This too is interesting. Often, when the superficial stories of people who have died for their principles are recounted, it seems on the surface at least that these people were always sure of their path, going to their deaths courageously and proudly. Fortunately, it is not really like this. They are people who daily have faced doubts, they are tormented, repeatedly questioning themselves: But is it possible? Should this cross my mind? Continually asking themselves: Is what we are doing right? And when their faith was put to the test, their reflection was: Is it possible that God wants this?
The reply that I have searched for in response to these pages, towards the reflection within the truth of these people, speaking specifically of the concentration camps is that when they have held onto faith, it has been held onto in the midst of doubt. They have held onto faith continually questioning, nourishing their doubt ridden reflections.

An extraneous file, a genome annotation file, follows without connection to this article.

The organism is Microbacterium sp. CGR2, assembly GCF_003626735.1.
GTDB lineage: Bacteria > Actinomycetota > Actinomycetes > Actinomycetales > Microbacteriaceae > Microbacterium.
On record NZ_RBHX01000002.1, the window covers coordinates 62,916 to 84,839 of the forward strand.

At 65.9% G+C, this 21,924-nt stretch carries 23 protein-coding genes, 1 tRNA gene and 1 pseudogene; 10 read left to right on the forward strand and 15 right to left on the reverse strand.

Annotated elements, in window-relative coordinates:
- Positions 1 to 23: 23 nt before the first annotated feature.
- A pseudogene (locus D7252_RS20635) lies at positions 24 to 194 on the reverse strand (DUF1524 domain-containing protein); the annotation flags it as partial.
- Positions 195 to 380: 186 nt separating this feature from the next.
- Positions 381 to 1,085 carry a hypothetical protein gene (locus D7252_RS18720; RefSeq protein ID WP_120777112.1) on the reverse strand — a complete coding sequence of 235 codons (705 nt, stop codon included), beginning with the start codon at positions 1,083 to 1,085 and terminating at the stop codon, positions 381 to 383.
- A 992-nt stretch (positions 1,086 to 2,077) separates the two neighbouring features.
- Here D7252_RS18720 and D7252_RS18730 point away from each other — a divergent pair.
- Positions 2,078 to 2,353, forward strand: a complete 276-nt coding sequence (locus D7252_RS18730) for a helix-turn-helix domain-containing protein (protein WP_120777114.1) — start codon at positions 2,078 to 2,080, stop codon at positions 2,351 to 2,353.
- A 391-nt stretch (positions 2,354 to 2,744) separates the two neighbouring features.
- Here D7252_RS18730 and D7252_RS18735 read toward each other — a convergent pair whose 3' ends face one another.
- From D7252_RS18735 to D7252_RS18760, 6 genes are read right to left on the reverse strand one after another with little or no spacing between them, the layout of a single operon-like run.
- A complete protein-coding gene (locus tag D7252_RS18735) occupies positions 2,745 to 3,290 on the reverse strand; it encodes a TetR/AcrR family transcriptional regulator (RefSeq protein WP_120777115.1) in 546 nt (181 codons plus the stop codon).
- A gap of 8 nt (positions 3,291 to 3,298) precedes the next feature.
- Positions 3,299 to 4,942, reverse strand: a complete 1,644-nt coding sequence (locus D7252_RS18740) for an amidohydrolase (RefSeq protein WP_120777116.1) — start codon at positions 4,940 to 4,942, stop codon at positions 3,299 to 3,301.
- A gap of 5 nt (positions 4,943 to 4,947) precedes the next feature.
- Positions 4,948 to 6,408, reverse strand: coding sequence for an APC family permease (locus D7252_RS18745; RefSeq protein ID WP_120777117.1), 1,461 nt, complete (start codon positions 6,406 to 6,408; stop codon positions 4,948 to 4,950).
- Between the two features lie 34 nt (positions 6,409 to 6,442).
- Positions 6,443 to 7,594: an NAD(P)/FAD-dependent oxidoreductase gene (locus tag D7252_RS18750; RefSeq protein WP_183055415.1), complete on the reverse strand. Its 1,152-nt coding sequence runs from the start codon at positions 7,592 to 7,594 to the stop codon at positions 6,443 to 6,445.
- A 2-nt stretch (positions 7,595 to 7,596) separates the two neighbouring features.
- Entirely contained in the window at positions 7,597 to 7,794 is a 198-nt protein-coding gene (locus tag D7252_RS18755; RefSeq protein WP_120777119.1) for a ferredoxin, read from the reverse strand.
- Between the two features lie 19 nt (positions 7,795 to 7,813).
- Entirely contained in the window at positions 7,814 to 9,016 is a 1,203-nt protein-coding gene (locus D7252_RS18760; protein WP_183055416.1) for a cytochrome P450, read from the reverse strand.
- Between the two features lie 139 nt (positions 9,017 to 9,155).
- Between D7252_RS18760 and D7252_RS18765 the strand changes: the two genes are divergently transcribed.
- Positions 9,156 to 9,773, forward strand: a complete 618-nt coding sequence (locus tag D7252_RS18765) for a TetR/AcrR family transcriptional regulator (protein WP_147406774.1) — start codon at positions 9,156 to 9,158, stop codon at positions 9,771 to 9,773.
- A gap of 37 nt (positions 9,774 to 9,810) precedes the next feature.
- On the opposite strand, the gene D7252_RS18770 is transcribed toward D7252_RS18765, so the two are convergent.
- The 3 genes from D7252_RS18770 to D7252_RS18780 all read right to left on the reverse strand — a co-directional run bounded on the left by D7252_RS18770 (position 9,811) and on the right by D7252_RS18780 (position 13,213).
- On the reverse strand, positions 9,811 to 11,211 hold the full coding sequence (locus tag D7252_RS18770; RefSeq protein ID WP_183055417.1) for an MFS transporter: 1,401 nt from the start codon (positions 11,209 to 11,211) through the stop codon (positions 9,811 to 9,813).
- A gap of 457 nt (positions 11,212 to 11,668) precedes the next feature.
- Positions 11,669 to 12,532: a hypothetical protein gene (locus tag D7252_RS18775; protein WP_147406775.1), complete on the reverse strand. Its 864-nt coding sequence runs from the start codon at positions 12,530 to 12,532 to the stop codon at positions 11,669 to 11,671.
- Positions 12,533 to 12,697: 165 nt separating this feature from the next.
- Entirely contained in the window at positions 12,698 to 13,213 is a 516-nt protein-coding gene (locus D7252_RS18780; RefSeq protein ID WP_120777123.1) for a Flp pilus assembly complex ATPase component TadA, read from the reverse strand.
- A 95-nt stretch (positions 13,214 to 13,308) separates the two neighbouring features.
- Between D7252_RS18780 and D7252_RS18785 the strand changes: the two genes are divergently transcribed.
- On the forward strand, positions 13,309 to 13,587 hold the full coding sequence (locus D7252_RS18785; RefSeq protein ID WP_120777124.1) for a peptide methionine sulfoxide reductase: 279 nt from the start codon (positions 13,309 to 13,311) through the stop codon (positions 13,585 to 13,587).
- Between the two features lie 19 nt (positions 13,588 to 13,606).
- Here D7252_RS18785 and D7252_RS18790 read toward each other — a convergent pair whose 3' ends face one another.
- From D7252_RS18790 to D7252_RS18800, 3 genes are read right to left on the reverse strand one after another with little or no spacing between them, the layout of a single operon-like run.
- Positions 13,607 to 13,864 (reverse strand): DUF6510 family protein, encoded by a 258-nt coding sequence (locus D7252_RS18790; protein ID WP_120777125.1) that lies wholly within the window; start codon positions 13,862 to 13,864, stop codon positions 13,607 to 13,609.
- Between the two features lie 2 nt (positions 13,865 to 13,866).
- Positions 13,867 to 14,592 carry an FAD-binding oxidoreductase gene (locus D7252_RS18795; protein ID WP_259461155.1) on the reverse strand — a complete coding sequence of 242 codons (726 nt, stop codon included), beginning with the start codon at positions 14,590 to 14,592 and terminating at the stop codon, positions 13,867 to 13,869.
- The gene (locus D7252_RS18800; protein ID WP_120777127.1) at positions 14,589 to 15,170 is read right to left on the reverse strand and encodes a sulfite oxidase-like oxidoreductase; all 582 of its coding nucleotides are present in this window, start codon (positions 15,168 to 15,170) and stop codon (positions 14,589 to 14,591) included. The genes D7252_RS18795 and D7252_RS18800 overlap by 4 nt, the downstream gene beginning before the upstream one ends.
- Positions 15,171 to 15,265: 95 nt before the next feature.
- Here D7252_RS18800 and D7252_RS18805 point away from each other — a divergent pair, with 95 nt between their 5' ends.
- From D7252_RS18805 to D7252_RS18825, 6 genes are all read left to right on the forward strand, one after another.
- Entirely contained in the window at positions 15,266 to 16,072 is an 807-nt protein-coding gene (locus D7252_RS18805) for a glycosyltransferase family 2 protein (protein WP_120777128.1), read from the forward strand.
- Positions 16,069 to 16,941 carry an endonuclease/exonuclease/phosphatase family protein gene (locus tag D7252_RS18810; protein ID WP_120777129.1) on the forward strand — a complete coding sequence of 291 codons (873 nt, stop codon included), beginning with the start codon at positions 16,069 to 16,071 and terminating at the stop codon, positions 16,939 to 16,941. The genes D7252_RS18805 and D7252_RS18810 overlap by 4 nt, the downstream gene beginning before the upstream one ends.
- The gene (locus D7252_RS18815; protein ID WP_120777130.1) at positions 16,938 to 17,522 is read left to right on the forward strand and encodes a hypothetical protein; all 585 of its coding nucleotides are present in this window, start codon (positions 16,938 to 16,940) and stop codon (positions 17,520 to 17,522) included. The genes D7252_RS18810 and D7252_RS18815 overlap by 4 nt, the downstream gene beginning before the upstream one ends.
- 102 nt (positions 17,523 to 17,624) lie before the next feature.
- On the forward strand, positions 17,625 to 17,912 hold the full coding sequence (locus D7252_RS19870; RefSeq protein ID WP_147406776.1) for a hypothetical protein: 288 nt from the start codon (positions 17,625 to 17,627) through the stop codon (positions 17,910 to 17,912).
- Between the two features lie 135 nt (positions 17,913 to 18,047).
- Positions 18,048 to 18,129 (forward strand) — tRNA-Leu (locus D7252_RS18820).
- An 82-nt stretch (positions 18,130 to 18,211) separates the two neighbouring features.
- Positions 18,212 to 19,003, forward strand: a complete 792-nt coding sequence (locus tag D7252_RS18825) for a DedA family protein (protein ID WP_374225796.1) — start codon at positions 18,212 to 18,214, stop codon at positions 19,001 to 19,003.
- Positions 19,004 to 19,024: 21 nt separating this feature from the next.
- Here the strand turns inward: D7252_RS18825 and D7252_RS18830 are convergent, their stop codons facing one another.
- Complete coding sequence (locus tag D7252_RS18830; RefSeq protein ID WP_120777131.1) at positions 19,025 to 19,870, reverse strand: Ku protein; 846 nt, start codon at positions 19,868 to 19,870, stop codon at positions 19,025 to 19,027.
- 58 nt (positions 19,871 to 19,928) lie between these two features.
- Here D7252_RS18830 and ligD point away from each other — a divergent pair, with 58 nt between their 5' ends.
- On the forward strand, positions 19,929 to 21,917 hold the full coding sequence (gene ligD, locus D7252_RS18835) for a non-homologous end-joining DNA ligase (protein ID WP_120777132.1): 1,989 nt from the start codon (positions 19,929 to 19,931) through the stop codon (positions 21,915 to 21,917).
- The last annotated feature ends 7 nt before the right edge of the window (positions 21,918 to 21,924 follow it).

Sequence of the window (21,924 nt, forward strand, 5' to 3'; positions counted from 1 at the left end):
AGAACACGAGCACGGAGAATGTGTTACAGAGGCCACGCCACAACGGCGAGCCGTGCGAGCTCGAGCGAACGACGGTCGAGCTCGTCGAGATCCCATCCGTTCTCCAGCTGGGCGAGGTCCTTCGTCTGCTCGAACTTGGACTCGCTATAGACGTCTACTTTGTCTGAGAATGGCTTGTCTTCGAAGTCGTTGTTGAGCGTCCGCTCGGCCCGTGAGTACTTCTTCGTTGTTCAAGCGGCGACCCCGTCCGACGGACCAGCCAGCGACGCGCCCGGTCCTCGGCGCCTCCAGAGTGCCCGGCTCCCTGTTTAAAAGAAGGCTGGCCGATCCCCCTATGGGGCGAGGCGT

There is a beautiful passage from the book by Elie Wiesel called “The night”. Elie Wiesel was deported to the concentration camps as a teenager. In his book he says how he was completely full of faith in God. At a certain point a spoon had been stolen in his hut and the Germans decided to punish the person responsible. They took the smallest person from the hut and beat him. The trouble was that his body was so light and so weak from hunger that he did not die immediately, the weight of his body could no longer hold him up so he lay there in agony. Wiesel could do nothing, but shouted out: “Where is God?”, He cannot remember the face, but from behind Wiesel’s shoulders someone said: “Look-pointing at the boy lying on the ground-there is God”.
And Wiesel said: “That was a comment which should have made me even more angry, but it actually gave me hope”.
That God is the small boy agonising in death is no mere rhetoric. It could seem the most rhetorical of statements, but it is not at all because it is a sign. What is this sign? The only hope which remains in the midst of aberration and hell, where every logic has disappeared, is to think that we are saving dignity and conscience in this place, and we are saving humanity. So there is nothing which is closer to God that a gesture of this type for one who believes.